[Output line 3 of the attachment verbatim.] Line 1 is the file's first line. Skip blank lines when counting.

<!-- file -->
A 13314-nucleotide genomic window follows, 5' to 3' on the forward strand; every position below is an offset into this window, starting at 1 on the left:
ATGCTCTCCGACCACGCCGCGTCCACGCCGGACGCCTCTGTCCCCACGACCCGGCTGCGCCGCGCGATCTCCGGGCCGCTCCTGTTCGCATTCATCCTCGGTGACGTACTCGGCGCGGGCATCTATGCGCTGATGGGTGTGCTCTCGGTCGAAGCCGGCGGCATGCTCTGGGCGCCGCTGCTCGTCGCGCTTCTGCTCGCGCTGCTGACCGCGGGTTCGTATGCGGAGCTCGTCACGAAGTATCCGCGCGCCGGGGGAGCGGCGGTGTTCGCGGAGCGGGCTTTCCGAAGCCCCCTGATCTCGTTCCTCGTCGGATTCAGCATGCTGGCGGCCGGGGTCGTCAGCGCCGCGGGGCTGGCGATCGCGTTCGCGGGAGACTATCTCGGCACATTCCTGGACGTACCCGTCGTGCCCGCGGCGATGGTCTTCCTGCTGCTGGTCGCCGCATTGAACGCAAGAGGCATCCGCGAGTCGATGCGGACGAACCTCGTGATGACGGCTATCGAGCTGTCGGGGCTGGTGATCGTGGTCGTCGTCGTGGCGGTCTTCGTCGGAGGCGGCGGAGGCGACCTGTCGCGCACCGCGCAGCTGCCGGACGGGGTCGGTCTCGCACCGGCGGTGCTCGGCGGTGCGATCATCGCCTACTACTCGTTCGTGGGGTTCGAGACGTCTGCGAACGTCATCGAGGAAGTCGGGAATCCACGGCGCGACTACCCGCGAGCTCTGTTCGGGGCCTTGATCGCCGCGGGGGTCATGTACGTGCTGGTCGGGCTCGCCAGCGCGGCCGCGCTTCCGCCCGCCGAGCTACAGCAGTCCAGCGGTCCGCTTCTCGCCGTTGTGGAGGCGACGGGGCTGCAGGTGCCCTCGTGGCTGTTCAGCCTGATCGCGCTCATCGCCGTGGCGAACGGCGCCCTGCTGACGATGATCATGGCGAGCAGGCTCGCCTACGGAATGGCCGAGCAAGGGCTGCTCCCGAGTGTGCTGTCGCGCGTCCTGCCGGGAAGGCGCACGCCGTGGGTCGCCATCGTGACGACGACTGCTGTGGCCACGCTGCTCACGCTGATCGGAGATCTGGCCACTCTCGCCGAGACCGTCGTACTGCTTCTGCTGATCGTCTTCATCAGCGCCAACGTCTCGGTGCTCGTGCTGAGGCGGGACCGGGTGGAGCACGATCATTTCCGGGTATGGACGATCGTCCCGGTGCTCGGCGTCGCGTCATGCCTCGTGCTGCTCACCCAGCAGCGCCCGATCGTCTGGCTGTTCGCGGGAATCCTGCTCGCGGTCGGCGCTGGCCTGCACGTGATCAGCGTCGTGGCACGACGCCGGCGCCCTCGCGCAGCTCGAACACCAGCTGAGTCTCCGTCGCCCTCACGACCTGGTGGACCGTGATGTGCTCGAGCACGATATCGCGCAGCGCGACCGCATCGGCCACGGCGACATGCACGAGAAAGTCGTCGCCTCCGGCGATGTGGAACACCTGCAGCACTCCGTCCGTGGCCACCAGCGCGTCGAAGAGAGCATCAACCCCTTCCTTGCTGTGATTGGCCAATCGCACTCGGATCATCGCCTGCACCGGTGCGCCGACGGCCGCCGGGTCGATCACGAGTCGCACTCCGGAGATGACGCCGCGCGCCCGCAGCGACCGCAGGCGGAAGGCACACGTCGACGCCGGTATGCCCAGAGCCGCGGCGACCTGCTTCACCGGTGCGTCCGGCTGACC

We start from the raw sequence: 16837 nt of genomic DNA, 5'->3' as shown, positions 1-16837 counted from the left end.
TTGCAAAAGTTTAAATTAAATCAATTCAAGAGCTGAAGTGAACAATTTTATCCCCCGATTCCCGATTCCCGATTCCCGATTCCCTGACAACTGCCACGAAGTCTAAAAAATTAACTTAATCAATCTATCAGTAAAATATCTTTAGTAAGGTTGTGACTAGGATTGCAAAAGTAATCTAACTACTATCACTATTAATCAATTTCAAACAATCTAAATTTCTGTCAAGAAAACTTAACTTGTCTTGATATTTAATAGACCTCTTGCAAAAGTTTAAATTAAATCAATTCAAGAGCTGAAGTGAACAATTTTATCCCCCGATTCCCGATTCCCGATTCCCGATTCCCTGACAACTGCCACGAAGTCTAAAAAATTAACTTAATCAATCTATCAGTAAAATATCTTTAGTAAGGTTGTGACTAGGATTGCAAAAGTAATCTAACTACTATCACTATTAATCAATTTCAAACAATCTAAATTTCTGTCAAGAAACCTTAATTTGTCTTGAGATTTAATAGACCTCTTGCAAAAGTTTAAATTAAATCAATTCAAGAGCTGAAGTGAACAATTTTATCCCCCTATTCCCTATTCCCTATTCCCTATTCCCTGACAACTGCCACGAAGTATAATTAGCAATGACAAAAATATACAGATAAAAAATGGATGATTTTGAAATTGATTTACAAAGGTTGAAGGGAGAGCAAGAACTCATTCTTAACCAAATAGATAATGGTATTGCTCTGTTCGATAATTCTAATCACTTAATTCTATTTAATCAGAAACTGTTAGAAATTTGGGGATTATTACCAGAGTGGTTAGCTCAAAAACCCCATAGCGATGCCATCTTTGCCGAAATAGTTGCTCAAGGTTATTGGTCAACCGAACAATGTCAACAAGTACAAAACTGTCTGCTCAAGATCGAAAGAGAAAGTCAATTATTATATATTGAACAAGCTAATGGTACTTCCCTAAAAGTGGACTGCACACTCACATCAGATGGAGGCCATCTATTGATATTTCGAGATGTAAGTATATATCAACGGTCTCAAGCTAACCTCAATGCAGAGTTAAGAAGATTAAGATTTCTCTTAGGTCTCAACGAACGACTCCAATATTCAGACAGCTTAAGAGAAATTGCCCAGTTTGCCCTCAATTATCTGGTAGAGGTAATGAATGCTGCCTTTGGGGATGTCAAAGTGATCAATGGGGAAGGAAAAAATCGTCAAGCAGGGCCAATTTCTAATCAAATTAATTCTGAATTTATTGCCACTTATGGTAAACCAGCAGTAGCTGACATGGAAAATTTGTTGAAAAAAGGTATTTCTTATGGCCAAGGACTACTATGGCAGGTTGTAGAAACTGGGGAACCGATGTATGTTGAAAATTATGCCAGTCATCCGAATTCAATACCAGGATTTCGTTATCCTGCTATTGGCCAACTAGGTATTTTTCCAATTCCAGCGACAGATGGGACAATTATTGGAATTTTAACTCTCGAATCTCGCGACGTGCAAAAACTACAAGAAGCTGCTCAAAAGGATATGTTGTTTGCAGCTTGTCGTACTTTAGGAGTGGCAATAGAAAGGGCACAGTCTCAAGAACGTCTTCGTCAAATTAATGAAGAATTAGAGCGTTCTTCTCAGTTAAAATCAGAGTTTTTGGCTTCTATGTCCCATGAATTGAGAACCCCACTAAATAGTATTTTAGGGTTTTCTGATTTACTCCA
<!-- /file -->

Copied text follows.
We start from the raw sequence: 16837 nt of genomic DNA, 5'->3' as shown, positions 1-16837 counted from the left end.